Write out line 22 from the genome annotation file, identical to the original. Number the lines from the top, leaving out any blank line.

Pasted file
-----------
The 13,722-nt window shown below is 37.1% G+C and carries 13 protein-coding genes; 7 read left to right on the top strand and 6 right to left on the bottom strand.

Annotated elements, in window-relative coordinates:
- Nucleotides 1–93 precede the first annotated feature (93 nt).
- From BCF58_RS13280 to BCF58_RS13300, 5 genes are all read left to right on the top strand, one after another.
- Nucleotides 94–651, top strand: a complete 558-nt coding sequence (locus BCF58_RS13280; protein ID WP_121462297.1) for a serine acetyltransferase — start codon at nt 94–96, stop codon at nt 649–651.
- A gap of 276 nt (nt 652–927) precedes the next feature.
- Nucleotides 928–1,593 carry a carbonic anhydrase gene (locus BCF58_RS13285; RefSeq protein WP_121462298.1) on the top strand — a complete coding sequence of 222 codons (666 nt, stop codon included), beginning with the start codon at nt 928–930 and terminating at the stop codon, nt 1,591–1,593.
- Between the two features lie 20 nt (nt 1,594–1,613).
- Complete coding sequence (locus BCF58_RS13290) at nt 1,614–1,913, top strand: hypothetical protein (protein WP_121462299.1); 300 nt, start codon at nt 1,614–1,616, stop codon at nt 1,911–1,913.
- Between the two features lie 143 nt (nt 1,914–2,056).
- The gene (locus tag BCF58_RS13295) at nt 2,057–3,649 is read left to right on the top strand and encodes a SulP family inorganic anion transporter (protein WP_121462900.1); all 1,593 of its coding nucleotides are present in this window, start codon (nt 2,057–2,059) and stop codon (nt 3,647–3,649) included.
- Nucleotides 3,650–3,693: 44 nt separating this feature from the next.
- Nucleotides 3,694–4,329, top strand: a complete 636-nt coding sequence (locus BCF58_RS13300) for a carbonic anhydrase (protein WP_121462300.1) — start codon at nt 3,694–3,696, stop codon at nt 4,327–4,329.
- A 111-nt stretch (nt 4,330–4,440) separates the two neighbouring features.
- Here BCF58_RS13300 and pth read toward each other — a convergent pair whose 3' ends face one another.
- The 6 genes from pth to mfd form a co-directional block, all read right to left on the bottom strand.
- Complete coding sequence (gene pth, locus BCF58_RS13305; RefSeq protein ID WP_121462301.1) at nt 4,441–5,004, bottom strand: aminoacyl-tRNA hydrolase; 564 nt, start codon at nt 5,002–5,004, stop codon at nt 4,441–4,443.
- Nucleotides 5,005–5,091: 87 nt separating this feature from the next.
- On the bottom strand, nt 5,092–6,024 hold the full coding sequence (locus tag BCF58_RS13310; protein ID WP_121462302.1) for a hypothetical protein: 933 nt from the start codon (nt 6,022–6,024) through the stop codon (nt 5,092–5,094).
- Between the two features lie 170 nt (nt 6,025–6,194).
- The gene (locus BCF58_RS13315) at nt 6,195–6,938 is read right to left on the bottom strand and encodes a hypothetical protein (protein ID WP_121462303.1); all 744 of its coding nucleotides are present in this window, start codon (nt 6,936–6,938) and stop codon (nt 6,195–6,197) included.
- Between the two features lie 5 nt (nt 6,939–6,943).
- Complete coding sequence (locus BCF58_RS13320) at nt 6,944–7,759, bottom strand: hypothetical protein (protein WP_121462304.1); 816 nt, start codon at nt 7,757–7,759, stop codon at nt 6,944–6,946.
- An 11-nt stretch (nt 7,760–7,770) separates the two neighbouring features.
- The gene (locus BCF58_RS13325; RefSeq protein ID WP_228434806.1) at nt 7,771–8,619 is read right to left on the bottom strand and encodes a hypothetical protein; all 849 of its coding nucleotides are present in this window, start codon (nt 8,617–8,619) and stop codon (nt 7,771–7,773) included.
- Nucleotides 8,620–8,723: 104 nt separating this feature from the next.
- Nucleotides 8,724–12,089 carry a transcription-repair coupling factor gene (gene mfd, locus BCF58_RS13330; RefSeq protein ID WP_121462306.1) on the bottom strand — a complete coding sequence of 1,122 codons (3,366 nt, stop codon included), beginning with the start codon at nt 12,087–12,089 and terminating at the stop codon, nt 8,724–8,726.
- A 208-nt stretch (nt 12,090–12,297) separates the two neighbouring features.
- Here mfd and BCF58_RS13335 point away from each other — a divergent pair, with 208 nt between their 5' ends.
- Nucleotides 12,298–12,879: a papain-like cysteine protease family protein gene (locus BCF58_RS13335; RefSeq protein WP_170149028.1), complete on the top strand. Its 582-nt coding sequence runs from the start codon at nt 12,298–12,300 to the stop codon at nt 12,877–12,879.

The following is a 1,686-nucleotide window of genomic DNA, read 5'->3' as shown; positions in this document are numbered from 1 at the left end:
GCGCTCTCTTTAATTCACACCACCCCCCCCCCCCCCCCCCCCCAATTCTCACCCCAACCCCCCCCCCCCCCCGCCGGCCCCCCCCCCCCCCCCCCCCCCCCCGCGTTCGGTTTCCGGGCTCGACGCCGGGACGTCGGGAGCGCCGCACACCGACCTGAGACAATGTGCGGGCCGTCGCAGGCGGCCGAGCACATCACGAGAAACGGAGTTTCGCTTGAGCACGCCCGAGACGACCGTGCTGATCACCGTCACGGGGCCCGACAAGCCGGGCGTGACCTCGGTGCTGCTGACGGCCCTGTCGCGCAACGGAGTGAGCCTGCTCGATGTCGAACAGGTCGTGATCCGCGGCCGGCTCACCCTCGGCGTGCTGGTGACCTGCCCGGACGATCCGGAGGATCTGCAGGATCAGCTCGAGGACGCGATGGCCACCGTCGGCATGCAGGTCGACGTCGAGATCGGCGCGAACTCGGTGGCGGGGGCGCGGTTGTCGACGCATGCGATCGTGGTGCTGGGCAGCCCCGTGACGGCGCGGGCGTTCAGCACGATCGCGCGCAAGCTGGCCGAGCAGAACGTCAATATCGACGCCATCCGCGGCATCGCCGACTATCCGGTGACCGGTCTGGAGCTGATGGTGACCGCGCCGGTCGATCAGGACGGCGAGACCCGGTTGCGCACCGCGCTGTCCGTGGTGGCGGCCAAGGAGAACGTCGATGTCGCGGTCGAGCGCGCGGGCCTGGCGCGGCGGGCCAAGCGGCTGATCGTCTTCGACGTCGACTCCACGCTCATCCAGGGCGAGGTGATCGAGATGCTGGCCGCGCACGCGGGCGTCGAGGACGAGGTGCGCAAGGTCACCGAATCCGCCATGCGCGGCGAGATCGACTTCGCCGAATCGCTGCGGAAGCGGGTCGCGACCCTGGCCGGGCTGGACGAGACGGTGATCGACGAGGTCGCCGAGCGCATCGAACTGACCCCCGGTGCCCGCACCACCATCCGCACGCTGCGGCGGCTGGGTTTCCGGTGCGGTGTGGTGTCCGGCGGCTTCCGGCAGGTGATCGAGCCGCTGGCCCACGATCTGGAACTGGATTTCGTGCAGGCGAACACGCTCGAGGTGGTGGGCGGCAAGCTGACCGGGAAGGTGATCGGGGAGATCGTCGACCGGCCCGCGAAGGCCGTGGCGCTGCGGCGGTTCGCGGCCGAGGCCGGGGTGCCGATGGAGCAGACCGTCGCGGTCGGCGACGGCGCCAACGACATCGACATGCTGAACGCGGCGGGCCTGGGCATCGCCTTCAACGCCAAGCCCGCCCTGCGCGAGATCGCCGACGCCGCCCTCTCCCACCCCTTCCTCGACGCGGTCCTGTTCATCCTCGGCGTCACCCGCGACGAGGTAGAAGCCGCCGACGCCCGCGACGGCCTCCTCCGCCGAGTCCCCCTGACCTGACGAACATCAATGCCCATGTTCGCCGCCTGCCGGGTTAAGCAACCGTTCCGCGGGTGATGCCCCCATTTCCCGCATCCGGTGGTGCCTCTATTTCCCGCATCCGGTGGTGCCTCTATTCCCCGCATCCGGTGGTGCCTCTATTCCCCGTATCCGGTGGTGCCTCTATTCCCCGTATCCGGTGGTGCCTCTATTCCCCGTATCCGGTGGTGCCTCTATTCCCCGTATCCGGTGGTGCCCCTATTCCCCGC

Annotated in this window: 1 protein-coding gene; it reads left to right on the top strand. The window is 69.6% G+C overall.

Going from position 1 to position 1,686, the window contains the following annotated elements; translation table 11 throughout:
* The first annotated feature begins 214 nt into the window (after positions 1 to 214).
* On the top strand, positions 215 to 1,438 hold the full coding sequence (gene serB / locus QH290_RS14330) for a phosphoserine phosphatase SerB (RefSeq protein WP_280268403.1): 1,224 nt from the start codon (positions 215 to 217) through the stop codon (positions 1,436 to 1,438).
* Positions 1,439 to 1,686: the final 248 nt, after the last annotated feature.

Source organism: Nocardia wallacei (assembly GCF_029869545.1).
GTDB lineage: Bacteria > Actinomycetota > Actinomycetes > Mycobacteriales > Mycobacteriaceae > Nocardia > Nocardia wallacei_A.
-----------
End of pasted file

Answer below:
- Between the two features lie 5 nt (nt 6,939–6,943).